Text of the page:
Saturday, April 7, 2012


I didn't dye any Easter eggs this year, but I sure saw a lot of colorful and fun ideas on how to dye them, create patterns on them, and decorate them into little works of art!  Rubber band resists!  Stenciling.  Overdying.  So many ideas.  So little time!  Maybe that is why I've been thinking about layers in my stitching so much lately.  Layers of paint, layers of threads, layers to create color, dimension and texture. 

Ever since I learned the color wheel in art classes (way back when!), I've been in love with  color, especially those opposite each other on the color wheel.  Layering colors is a favorite technique, whether with paint, threads or fabrics.   Consequently, I love Rust!  And I love Shabby Anything!  I love peeling paints that reveal a history about that object.

Here are a few examples of layered color;  I just went around my house and snapped a few shots to share.

Beautiful purple/blue ceramic pot on my patio....glazed layers of color.

  I inherited this chair from a favorite aunt.  I don't want to ever paint over the rust!

I adore my wrought iron gate that originally graced a home in New York City!  I admire it's rusty patina.

This is a cupboard door on my dining room side board.   It originally came from India.  It makes me happy to see all those scratches in the sanded colorful layers, protected now by a good wax job!

Here is an oil painting I did in college.  It is a perfect example of using layers to create more interest than, say, just painting the leaves green.  I still remember the assignment:  Paint the entire composition, and then paint on top of the whole thing with opposing colors.  One had to plan and think about the end result!  In order to end up with green leaves, I had to paint them red first!  In order to have an orange background, I had to paint it purple first!  And so on....

I've carried this technique of layering into my needlework.   Thanks to DeDe Ogden, who is attributed with inventing "Shadow Stitching" with open stitches that reveal what's underneath... we can now add layers of color and dimension with ease.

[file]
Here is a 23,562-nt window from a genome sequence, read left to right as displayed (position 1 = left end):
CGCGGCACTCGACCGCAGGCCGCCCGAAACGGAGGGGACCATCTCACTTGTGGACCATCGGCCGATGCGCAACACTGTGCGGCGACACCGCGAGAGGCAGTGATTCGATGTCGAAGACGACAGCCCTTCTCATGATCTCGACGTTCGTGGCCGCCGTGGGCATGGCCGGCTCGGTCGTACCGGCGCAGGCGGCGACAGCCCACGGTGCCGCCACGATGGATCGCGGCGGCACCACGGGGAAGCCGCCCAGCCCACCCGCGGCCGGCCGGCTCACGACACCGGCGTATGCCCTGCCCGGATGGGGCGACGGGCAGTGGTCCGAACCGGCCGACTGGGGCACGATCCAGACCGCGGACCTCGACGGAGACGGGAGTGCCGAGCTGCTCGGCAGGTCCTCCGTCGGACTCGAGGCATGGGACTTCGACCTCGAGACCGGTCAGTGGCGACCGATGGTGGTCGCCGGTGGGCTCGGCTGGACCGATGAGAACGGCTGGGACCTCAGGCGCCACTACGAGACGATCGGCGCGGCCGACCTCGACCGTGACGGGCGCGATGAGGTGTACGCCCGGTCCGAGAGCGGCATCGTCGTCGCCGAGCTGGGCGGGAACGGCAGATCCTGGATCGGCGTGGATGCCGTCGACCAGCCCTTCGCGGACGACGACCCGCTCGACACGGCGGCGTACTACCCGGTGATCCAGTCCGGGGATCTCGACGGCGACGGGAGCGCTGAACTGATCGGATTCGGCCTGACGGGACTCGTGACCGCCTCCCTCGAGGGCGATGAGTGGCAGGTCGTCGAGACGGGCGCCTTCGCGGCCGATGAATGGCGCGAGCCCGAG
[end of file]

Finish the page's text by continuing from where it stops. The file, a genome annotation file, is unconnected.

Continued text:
This project uses open stitches to create multiple layers.   I don't like to match threads to the background hardly ever.  Sometimes, the subject does call for that, but seriously, it is so much more interesting to me to choose different colored threads to stitch that which is painted.

 Here is a project I'll be teaching this fall in Santa Fe for the EGA National Seminar.  I not only used layers of thread, I used layers of paint!  Stitching, then painting, then stitching some more!  And finally, a layer of beads for accent!

Who wants to stitch this.....?

when you could stitch this...!

So, here's the deal!  Go get yourself a color wheel, and next time you get ready to stitch a solid color on your painted needlepoint canvas it a brown dog, a red apple, or a green leaf....get out that color wheel, and pick a complimentary color, or an opposing color thread...even in overdyed tones.  Use an open stitch...allow the original paint layer to show through.  You might just start calling yourself a real artist!


  1. That EGA piece is fabulous...hope you'll be teaching it at the Phoenix EGA.

  2. Barbara, Thanks for always pushing the boundaries and making us think in new and innovative ways!

  3. Wonderful idea! I'm in the design stage of a new project. I'm going to have to play with this idea for the sky. It brings so many ideas to my mind. Thank you for sharing!

  4. gorgeous! Luv the butterfly. Is this a class you are teaching?


    1. Yes, I am teaching the butterfly, although it is really a moth! The class will be taught at the EGA National Seminar in Santa Fe, NM in November. The title is Las Flores de la Noche....The Flowers of the Night!